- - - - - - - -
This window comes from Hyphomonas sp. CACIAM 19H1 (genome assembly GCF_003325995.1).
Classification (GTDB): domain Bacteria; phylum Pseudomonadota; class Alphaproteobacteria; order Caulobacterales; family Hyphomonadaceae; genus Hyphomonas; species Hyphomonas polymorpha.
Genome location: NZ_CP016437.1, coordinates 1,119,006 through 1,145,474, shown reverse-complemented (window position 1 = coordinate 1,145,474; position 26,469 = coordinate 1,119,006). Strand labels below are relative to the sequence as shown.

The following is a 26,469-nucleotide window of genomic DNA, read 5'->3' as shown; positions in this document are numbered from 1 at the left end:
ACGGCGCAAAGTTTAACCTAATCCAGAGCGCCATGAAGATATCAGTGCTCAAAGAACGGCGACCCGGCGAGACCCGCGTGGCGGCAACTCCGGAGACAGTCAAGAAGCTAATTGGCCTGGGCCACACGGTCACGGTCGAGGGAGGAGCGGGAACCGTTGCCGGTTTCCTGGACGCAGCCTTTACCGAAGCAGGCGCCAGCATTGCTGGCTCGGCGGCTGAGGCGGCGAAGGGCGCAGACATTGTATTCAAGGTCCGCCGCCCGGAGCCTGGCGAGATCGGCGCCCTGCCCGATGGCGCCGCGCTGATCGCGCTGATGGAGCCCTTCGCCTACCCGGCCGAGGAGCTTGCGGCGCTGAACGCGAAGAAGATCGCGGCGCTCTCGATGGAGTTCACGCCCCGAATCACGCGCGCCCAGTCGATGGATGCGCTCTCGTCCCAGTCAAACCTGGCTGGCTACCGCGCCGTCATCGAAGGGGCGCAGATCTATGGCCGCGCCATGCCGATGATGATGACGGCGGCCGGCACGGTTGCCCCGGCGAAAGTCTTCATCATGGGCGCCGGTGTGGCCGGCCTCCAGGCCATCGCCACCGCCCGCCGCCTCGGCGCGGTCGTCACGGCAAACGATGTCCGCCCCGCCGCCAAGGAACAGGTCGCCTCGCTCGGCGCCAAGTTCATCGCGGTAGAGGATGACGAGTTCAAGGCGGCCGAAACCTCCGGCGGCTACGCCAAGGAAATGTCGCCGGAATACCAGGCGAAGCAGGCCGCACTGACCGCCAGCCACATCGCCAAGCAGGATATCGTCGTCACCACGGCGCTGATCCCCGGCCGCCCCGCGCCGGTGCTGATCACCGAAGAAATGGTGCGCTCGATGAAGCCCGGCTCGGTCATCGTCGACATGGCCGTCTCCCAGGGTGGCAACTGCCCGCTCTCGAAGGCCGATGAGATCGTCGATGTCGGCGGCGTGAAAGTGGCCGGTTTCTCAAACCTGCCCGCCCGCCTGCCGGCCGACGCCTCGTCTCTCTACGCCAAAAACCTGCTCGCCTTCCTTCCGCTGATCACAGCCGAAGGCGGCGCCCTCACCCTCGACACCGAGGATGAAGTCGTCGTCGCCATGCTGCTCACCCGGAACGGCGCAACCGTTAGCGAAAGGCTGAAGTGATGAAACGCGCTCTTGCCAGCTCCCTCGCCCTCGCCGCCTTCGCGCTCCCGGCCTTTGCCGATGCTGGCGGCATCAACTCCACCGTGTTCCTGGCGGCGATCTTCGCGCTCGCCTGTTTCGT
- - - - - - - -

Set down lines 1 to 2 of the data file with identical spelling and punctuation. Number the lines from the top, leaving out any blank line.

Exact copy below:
This window comes from Hyphomonas sp. CACIAM 19H1 (genome assembly GCF_003325995.1).
Classification (GTDB): domain Bacteria; phylum Pseudomonadota; class Alphaproteobacteria; order Caulobacterales; family Hyphomonadaceae; genus Hyphomonas; species Hyphomonas polymorpha.